The thing is, Publishing Twitter is super safe if you're on the far left. You can talk about harassing people, burning books, and purposely destroying careers. Zero consequences at all.

But if you're so much as a hair right of center left? Forget it. Your career is gone.

I assume you're speaking of the Scott Bergstrom debacle?

Yeah, I remember that one. Link to Scott's interview that infuriated those authors is here: https://www.publishersweekly.com/pw/by-topic/childrens/child...

Don't want to dox anyone and post which authors had such horrible behavior, but I will say I personally witnessed those tweets discussing book burning, stalking, and public harassment.

Linking to someone's public posts isn't "doxing". Publicly sharing their personal details (private email address, home address, phone number, etc.) or other private information as a form if direct or indirect harassment is.

It could still result in a mob piling on them, which is exactly the behaviour they're arguing against...

Correct. I know at least one of the authors who was behaving horribly has severe depression. I don't care how horrible their behavior was, I'm not going to potentially sick an unknown internet mob on a person with suicidal tendencies.

Ah yes, they may want to chop off my head... but I would never tell them this is wrong.

I am 100% fine with telling them this is wrong. I'm quite vocal about this being wrong.

But I am not okay with unleashing random internet people on a mentally ill person, which could easily spiral into a mob that involves death threats, doxing of personal info, etc. Hell, I'm not okay doing that to a mentally healthy person.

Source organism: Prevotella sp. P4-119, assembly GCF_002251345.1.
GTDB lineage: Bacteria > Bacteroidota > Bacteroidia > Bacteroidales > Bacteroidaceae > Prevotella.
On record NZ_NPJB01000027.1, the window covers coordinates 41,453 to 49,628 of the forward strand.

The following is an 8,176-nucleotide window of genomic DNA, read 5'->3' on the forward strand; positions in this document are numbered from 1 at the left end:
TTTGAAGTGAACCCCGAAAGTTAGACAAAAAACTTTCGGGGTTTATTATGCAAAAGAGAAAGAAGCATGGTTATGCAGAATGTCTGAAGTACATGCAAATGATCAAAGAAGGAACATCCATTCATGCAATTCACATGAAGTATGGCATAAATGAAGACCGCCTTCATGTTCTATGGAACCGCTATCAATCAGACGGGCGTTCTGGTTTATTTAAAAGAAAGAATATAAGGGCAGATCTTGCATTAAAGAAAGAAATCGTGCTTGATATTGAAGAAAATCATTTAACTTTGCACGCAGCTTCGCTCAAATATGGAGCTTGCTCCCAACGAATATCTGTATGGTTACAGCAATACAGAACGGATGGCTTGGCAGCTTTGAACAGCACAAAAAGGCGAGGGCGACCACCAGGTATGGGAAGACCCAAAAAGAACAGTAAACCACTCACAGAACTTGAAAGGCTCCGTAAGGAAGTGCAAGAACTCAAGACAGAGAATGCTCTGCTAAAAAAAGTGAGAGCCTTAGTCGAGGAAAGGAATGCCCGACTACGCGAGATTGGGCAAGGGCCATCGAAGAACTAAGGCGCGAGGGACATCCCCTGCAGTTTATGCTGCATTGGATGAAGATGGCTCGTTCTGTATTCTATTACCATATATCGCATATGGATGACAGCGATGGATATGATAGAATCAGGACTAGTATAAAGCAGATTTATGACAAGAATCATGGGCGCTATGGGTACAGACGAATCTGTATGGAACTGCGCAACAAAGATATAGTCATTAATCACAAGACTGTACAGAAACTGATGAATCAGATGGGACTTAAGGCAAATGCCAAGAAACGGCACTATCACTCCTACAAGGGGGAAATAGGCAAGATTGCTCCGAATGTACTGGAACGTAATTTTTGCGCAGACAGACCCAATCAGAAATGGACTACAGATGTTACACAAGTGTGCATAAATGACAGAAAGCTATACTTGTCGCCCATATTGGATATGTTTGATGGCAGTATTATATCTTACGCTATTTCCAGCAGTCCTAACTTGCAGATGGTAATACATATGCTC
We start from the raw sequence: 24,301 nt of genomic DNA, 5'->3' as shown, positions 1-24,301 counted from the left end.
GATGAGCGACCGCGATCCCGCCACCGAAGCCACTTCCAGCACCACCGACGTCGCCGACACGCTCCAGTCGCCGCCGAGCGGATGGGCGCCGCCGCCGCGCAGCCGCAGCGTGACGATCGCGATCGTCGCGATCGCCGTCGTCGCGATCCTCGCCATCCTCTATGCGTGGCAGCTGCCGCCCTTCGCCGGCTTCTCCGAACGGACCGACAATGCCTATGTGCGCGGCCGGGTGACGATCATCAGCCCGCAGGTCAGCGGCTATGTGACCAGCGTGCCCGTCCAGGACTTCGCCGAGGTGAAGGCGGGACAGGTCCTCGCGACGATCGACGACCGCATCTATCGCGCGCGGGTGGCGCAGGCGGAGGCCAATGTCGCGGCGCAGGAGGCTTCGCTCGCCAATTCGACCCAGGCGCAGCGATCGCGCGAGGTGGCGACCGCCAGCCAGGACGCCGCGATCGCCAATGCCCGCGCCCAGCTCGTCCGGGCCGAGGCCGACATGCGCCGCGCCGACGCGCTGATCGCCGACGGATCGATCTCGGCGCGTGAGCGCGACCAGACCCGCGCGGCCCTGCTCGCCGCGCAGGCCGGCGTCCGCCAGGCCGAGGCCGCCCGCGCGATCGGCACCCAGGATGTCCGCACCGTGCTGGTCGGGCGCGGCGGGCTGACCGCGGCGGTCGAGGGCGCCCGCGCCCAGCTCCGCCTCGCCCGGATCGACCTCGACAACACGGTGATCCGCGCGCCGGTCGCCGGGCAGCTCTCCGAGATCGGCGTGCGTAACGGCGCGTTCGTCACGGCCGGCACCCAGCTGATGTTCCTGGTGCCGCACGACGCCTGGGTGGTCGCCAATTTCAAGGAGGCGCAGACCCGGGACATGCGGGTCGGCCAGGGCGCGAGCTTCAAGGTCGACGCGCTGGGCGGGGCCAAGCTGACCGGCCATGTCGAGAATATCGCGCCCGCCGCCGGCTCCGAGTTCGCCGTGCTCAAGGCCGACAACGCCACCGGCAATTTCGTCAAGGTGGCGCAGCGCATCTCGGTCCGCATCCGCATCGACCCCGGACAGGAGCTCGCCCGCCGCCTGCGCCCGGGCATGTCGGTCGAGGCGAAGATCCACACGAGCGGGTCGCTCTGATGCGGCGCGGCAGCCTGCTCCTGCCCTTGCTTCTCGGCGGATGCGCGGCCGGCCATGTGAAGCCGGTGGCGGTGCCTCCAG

I'm genuinely ok with a mob piling on someone who is making stalking threats.

I think large parts of the right has now come to the conclusion that it can not hold itself to so much higher moral standards than the opposite team, or it will continue losing and moving down leagues until there is no right team left.

People can downvote this, but I've literally read right-of-center people making this argument.

People basically found out a new way to be an asshole. They would have been an asshole in another way if this current lane was closed and socially challenged. It just happens to be that virtue signaling and sticking some BS cause in front of your behavior lets you get away with it at this point in time.

I’m not sure that I’d call the reaction to Bergstrom a debacle. Here are a couple of quotes from the excerpt that made everyone angry:

“It’s a novel with a teenage heroine set in a dystopian future. Which novel in particular doesn’t matter because they’re all the same. Poor teenage heroine, having to go to war when all you really want is to write in your diary about how you’re in love with two different guys and can’t decide between them. These novels are cheesy, I know, and I suck them down as easily as milk.”

“They love this—the school uniform, the flash of seventeen-year-old legs.”

The first quote is a pretty direct attack at the Hunger Games. HG has a rabid following so that was risky. The second is just godawful writing. He still would have been okay but he went a little too far mocking the amount of talent needed to write YA.